You’ve undoubtedly come across dogs who have trouble walking on a leash. If you’re reading this now, that dog might be your own! Dogs struggle to leash train for several reasons. Let’s discuss what dog leash reactivity (aka, dog leash aggression) is, how it manifests, and how you can work with your dog to limit the reactive or aggressive behaviors so you both can enjoy going for walks.
What Causes Dog Leash Reactivity or Aggression?
Leash aggression, or leash reactivity occurs when dogs pull, lunge, bite or exhibit other unwanted behaviors while on a leash. This can be dangerous to the dog, other animals, and their owner.
But what causes leash reactivity?
Here are some reasons your dog may be struggling during their time on the leash:
Your dog wants to play! So, they become easily frustrated staying alongside their owners when they want to play. If your dog naturally has poor impulse control, frustration easily leads to leash aggression. First, your dog will just seem excited, then it takes a turn to aggression. It happens in a split second and can be dangerous.
Inhibits Instinctual Interaction
Dogs have their own language. When they are off leash, they meet other dogs in their own instinctual way. They slowly meet each other, sniff each other, and decide how to treat each other.
Leashes restrict movement, and suddenly this instinctual ritual can’t play out in a safe way. Dogs who prefer caution will want to move away. Leashes can make this difficult to do. If growling and aggression begin, the owner may grow tense, further escalating the interaction.
The Owner is Causing Stress
Dogs read body language. If a dog’s owner becomes stressed during certain situations in anticipation of their dog’s negative behavior, the dog may feel that stress. It becomes a self-fulfilling prophecy.
Some dogs want to protect their owners. So, even though they are well-behaved with other people, they become aggressive when their owner is in the room or holding their leash.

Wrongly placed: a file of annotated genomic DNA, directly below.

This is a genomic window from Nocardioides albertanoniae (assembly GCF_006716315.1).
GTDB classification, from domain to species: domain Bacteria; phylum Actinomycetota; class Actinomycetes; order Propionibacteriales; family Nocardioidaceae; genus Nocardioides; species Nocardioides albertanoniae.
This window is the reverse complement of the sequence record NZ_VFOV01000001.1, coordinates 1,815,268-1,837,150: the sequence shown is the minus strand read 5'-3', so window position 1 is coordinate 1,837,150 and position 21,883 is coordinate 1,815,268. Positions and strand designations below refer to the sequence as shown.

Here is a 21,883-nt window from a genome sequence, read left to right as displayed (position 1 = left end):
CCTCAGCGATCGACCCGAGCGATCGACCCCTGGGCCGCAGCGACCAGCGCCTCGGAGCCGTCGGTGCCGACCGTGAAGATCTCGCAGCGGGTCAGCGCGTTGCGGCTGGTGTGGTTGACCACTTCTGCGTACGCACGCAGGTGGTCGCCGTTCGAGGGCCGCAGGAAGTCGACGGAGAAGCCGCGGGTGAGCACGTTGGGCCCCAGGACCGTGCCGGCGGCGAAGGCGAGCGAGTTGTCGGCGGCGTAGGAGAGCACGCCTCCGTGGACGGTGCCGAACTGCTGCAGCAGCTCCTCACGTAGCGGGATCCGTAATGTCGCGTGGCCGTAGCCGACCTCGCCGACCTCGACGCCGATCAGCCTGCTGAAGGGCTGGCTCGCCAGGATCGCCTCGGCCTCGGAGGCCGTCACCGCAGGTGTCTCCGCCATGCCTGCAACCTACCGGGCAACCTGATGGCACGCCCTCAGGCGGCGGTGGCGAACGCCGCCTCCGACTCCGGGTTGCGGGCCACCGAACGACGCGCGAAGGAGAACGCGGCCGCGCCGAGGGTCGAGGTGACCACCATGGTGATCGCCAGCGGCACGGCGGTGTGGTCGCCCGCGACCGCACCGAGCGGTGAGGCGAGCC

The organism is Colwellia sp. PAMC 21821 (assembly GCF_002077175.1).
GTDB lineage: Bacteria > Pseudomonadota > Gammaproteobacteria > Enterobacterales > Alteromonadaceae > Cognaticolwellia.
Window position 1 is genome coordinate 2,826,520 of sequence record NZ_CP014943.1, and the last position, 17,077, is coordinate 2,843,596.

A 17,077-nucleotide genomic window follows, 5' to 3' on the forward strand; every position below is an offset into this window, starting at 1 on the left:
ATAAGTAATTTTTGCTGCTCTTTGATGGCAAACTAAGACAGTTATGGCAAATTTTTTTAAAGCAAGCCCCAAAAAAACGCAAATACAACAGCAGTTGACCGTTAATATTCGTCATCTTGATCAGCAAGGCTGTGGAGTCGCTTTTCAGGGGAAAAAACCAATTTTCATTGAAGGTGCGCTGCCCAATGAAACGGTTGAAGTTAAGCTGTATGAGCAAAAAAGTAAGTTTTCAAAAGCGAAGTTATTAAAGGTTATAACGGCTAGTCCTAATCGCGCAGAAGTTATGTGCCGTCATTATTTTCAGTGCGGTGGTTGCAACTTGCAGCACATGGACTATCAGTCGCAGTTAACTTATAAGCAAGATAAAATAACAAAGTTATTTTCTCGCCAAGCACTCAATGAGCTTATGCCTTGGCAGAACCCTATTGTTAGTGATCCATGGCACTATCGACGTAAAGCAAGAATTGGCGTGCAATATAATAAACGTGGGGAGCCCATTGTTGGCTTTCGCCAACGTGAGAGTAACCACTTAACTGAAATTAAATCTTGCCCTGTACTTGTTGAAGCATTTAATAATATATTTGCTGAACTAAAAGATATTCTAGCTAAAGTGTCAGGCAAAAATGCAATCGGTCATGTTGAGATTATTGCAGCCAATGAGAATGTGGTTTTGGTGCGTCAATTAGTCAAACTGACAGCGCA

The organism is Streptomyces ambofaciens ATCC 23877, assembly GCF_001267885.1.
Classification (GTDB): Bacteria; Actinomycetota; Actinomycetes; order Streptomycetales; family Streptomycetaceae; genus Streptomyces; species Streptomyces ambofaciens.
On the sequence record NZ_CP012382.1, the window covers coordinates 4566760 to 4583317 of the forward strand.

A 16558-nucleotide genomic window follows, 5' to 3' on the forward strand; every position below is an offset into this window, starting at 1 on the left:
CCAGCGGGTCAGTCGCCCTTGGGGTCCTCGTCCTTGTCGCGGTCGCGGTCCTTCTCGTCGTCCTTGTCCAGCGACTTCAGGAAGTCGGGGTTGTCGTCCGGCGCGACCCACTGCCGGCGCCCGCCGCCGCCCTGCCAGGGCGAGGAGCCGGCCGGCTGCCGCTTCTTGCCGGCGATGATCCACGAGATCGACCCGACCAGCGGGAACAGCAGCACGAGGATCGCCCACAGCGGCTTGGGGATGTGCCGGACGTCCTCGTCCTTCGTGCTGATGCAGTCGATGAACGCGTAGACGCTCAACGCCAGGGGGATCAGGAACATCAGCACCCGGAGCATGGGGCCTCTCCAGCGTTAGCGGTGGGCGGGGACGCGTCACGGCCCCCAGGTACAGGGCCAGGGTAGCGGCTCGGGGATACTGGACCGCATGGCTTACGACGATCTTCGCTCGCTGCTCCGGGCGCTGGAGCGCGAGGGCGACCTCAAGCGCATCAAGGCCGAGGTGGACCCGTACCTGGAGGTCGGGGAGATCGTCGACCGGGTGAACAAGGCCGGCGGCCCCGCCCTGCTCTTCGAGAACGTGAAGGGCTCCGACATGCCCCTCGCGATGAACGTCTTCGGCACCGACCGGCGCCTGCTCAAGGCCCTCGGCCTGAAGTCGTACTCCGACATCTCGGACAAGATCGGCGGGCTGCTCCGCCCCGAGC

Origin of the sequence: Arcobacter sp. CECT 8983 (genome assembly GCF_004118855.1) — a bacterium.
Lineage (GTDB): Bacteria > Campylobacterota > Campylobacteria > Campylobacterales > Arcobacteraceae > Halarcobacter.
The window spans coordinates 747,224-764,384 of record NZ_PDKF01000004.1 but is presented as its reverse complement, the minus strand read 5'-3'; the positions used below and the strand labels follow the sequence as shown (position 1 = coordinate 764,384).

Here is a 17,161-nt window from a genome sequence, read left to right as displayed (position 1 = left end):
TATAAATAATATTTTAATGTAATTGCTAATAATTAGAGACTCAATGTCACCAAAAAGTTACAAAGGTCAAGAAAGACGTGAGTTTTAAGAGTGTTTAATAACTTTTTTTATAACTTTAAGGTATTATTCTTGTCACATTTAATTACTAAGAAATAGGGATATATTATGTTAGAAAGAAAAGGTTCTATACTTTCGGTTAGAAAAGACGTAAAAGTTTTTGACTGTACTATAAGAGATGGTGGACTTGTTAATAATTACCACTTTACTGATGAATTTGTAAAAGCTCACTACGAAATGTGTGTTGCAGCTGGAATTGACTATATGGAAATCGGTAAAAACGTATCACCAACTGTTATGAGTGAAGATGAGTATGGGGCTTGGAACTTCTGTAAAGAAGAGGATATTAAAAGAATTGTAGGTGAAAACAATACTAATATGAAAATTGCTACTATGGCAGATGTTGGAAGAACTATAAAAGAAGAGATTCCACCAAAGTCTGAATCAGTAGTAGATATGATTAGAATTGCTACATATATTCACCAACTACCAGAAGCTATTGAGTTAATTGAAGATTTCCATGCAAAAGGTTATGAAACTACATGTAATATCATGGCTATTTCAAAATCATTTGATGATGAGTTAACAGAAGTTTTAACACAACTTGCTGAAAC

Past On-Leash Trauma
If your dog has been punished on leash or had a traumatic incident with another animal on a leash, they might have aggressive leash behaviors. Reactive leash training for this type of trauma is necessary but rewarding.
According to the Animal Humane Society, “Every negative experience will set your progress back, so it’s best to avoid them if possible. If you live in an area with lots of dogs, consider taking your friend somewhere less canines are present.”
Leash Tension is a Stressor
When your dog is interacting with another dog on a leash, it’s a precarious situation. When you pull them to remove them and continue on your way, they may react. This can lead to an outburst. As the dog owner, it’s your job to gently urge your dog away. Reacting in a calm way makes the biggest difference.
What if My Dog Pulls on the Leash?
Being outside with all the smells and action is a very stimulating experience for dogs. Most of the time, they are pulling because they are excited! However, pulling can be painful for both you and the dog.
Dogs who excessively pull on their leash are known to cause damage to their trachea and neck which leads to coughing and other symptoms.
There are many things you can do to curb this behavior, but we’ll focus on the two most common. First, use a harness instead of a neck collar. This distributes pressure around the dog’s back and chest instead on their sensitive necks.
Second, reward loose leash behavior. Keep little treats in your bag to reinforce a loose leash. Positive behavior modification works.
How to Stop a Dog from Lunging on a Leash?
This one is a little harder to manage. Your dog may be excited, protective, or trying to solicit play from another dog. What it really comes down to is proper leash behavior. Like when your dog pulls on their leash, consider getting back to basics. Start by teaching your dog to sit, then teach them to operate on loose leash. Then, teach them to heel, and to listen to commands of your choosing, always following positive behavior modification techniques.
Instead of acting on their instinctive behavior, they’ll look to you for direction.
What Can I Do if My Dog is Biting the Leash When Walking?
This is a very common behavior for puppies. Why?
Leashes are pretty much tug-of-war toys to the untrained dog. Therefore, it’s important to make the leash a less exciting tool for walking. Start by touching the leash (without picking it up). Make it so it’s not a big deal.
Once your dog stops reacting to you touching the leash, you can move on to getting them used to sitting calmly while being fitted with their leash.
Lastly, teach your dog to heel while wearing their leash. Building upon each goal leads to overall success. Soon, your dog won’t be tempted to bite their leash anymore.
I’ve Tried Everything! What Do I Do Now?
If you feel you’ve done all you can to help your dog become less reactive on leash and need some guidance, we suggest reactive leash training at K9U Chicago. Living in Chicago, walking your dog on a leash isn’t an option, it’s the law. Therefore, it’s important that your dog be trained to behave and even enjoy their time on a leash.
Contact us today to learn more about our reactive leash training and other training courses.